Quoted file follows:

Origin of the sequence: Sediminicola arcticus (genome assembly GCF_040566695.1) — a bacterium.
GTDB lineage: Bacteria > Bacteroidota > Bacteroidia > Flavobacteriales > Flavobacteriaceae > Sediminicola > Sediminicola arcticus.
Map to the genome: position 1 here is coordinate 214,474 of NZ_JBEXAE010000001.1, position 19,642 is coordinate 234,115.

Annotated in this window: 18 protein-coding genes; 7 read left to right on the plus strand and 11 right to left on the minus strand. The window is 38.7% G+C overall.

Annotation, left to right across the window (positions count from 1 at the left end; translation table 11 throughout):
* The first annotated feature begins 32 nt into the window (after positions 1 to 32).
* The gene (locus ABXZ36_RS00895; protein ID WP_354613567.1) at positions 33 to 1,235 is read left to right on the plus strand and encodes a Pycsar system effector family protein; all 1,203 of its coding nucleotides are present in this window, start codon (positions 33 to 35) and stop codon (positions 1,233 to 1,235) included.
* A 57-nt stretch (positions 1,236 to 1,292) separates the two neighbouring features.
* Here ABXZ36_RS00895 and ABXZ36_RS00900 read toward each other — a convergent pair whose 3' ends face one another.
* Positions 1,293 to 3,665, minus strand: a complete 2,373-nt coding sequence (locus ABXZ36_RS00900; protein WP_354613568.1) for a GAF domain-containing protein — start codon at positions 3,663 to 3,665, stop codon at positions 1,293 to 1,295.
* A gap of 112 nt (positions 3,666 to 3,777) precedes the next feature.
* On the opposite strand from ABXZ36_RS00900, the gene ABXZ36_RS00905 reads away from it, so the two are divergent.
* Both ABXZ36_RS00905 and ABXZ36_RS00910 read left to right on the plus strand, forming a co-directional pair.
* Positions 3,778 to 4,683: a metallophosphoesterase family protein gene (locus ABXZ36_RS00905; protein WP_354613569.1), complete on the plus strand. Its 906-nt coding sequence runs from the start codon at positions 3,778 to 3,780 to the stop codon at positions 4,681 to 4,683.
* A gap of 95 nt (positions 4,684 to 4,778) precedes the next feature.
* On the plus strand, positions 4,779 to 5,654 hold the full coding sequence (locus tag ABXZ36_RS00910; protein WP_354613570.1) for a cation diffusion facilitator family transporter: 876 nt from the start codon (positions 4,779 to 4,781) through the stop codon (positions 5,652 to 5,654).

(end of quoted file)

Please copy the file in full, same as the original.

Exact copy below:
Origin of the sequence: Sediminicola arcticus (genome assembly GCF_040566695.1) — a bacterium.
GTDB lineage: Bacteria > Bacteroidota > Bacteroidia > Flavobacteriales > Flavobacteriaceae > Sediminicola > Sediminicola arcticus.
Map to the genome: position 1 here is coordinate 214,474 of NZ_JBEXAE010000001.1, position 19,642 is coordinate 234,115.

Annotated in this window: 18 protein-coding genes; 7 read left to right on the plus strand and 11 right to left on the minus strand. The window is 38.7% G+C overall.

Annotation, left to right across the window (positions count from 1 at the left end; translation table 11 throughout):
* The first annotated feature begins 32 nt into the window (after positions 1 to 32).
* The gene (locus ABXZ36_RS00895; protein ID WP_354613567.1) at positions 33 to 1,235 is read left to right on the plus strand and encodes a Pycsar system effector family protein; all 1,203 of its coding nucleotides are present in this window, start codon (positions 33 to 35) and stop codon (positions 1,233 to 1,235) included.
* A 57-nt stretch (positions 1,236 to 1,292) separates the two neighbouring features.
* Here ABXZ36_RS00895 and ABXZ36_RS00900 read toward each other — a convergent pair whose 3' ends face one another.
* Positions 1,293 to 3,665, minus strand: a complete 2,373-nt coding sequence (locus ABXZ36_RS00900; protein WP_354613568.1) for a GAF domain-containing protein — start codon at positions 3,663 to 3,665, stop codon at positions 1,293 to 1,295.
* A gap of 112 nt (positions 3,666 to 3,777) precedes the next feature.
* On the opposite strand from ABXZ36_RS00900, the gene ABXZ36_RS00905 reads away from it, so the two are divergent.
* Both ABXZ36_RS00905 and ABXZ36_RS00910 read left to right on the plus strand, forming a co-directional pair.
* Positions 3,778 to 4,683: a metallophosphoesterase family protein gene (locus ABXZ36_RS00905; protein WP_354613569.1), complete on the plus strand. Its 906-nt coding sequence runs from the start codon at positions 3,778 to 3,780 to the stop codon at positions 4,681 to 4,683.
* A gap of 95 nt (positions 4,684 to 4,778) precedes the next feature.
* On the plus strand, positions 4,779 to 5,654 hold the full coding sequence (locus tag ABXZ36_RS00910; protein WP_354613570.1) for a cation diffusion facilitator family transporter: 876 nt from the start codon (positions 4,779 to 4,781) through the stop codon (positions 5,652 to 5,654).